All The Farm That Is Fit To Print

Tuesday, May 10, 2011

Easter Island Heads with a touch of Shelley

Today I've been pondering the huge monoliths that were left by the inhabitants of Easter Island when they had to leave. These inhabitants had managed to leave behind huge markers displaying their prowess at stonework. However, they were unable to survive because they chopped down all the trees on the island and had no way to cook or warm themselves. Can you imagine being the last woodcutter on Easter Island?

Sometimes, I wonder what our planet will look like to visitors from space if we can't overcome the current challenges that face us. Will we be thriving in a way that is more concious of the Earth? Or will the remains of moldering cities and radioactivity mark our passing? It's hard to imagine a world different from the one that we've created. Our dominance over this planet is both a drug and a blindness. Does our blindness make us proud?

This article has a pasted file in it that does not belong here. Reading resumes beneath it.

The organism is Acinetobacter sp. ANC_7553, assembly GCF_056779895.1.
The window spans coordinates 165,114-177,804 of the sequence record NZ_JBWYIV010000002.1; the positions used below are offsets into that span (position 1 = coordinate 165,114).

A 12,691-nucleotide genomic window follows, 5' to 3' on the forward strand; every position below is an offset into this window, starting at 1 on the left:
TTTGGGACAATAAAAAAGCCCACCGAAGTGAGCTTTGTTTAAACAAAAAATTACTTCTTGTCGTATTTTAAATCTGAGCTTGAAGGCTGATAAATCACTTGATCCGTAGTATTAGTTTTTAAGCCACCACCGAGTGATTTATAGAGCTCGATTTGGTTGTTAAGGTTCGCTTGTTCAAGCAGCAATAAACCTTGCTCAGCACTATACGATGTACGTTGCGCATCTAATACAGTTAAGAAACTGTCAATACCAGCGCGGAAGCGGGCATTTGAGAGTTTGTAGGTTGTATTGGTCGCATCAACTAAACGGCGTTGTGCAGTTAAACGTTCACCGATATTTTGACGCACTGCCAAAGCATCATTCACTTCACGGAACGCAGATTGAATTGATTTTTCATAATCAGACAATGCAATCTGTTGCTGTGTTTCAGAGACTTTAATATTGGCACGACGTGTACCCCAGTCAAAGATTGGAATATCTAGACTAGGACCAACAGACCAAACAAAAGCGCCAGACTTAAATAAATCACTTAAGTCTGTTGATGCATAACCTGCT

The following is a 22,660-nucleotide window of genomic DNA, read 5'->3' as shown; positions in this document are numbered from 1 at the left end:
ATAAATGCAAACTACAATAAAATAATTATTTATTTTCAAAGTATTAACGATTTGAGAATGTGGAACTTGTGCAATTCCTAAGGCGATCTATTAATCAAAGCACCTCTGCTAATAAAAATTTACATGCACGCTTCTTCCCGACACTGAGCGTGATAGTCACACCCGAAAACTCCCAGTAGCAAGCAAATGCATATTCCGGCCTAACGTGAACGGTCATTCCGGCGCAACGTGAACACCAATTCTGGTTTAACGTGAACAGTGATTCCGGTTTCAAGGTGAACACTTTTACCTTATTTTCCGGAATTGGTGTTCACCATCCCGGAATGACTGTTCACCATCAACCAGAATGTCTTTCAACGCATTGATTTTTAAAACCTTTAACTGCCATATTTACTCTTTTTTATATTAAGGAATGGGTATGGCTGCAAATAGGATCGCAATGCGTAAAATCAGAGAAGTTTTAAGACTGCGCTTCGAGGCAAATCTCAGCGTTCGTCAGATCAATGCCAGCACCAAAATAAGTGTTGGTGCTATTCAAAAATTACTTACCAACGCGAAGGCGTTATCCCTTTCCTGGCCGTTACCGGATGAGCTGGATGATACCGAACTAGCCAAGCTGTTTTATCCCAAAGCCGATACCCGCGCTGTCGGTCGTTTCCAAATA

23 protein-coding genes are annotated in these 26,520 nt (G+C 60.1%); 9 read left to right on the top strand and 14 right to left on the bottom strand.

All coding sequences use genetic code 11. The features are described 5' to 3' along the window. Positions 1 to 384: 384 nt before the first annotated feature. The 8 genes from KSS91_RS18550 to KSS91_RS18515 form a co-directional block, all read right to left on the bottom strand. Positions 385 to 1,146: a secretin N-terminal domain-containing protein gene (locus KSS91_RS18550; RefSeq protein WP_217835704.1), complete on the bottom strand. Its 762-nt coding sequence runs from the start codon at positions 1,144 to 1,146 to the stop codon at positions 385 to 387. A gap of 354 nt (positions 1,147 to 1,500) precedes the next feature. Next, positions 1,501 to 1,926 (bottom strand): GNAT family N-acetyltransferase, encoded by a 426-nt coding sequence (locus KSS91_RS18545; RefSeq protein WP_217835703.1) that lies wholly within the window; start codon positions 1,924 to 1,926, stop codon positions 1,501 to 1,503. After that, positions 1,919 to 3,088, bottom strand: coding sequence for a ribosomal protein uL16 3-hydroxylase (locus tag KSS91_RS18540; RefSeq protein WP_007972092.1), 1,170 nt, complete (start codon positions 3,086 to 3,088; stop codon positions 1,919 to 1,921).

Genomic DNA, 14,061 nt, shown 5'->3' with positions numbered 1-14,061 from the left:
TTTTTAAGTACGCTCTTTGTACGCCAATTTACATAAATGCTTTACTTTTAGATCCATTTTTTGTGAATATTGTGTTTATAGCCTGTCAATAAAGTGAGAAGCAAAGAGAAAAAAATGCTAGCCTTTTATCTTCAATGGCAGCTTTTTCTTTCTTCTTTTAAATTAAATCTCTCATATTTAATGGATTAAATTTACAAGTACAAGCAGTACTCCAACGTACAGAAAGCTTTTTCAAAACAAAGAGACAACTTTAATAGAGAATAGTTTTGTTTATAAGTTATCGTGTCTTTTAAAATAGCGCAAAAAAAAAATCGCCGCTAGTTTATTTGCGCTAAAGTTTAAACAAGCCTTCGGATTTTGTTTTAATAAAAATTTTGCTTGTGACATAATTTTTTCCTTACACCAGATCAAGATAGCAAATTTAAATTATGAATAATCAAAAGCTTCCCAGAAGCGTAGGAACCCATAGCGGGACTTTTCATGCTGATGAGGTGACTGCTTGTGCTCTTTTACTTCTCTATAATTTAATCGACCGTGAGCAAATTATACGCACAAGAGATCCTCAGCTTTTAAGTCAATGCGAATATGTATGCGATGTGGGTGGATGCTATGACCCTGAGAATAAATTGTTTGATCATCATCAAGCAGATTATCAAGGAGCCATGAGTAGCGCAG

As Percey Shelley noted in Ozymandias:

I met a traveller from an antique land
Who said: "Two vast and trunkless legs of stone
Stand in the desert. Near them on the sand,
Half sunk, a shattered visage lies, whose frown
And wrinkled lip and sneer of cold command
Tell that its sculptor well those passions read
Which yet survive, stamped on these lifeless things,
The hand that mocked them and the heart that fed.
And on the pedestal these words appear:
`My name is Ozymandias, King of Kings:
Look on my works, ye mighty, and despair!'
Nothing beside remains. Round the decay
Of that colossal wreck, boundless and bare,
The lone and level sands stretch far away".

Will we leave behind pale wreckage surrounded by lone and level sands?

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